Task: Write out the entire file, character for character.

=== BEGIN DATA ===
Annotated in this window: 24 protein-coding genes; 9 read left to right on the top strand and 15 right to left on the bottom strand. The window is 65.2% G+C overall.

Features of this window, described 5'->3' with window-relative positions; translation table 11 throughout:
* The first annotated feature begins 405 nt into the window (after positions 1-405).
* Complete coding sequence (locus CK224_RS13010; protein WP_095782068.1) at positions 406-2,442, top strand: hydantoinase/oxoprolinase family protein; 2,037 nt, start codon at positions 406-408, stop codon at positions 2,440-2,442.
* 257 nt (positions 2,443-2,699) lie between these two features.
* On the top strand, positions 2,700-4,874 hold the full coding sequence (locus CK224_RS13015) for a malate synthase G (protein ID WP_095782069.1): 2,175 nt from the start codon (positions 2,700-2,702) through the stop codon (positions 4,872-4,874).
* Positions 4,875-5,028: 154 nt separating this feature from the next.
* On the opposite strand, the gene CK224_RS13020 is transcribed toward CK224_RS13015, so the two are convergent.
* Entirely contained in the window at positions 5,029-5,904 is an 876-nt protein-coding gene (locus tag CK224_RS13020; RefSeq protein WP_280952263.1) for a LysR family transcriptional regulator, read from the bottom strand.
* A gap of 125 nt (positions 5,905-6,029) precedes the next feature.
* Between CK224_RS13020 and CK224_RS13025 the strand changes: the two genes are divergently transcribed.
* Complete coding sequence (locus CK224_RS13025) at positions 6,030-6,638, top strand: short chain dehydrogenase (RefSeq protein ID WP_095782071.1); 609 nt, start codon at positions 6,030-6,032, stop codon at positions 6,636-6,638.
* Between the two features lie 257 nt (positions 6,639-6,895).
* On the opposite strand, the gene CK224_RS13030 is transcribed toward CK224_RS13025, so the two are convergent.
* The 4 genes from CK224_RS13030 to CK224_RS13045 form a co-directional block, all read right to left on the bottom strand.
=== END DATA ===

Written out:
Annotated in this window: 24 protein-coding genes; 9 read left to right on the top strand and 15 right to left on the bottom strand. The window is 65.2% G+C overall.

Features of this window, described 5'->3' with window-relative positions; translation table 11 throughout:
* The first annotated feature begins 405 nt into the window (after positions 1-405).
* Complete coding sequence (locus CK224_RS13010; protein WP_095782068.1) at positions 406-2,442, top strand: hydantoinase/oxoprolinase family protein; 2,037 nt, start codon at positions 406-408, stop codon at positions 2,440-2,442.
* 257 nt (positions 2,443-2,699) lie between these two features.
* On the top strand, positions 2,700-4,874 hold the full coding sequence (locus CK224_RS13015) for a malate synthase G (protein ID WP_095782069.1): 2,175 nt from the start codon (positions 2,700-2,702) through the stop codon (positions 4,872-4,874).
* Positions 4,875-5,028: 154 nt separating this feature from the next.
* On the opposite strand, the gene CK224_RS13020 is transcribed toward CK224_RS13015, so the two are convergent.
* Entirely contained in the window at positions 5,029-5,904 is an 876-nt protein-coding gene (locus tag CK224_RS13020; RefSeq protein WP_280952263.1) for a LysR family transcriptional regulator, read from the bottom strand.
* A gap of 125 nt (positions 5,905-6,029) precedes the next feature.
* Between CK224_RS13020 and CK224_RS13025 the strand changes: the two genes are divergently transcribed.
* Complete coding sequence (locus CK224_RS13025) at positions 6,030-6,638, top strand: short chain dehydrogenase (RefSeq protein ID WP_095782071.1); 609 nt, start codon at positions 6,030-6,032, stop codon at positions 6,636-6,638.
* Between the two features lie 257 nt (positions 6,639-6,895).
* On the opposite strand, the gene CK224_RS13030 is transcribed toward CK224_RS13025, so the two are convergent.
* The 4 genes from CK224_RS13030 to CK224_RS13045 form a co-directional block, all read right to left on the bottom strand.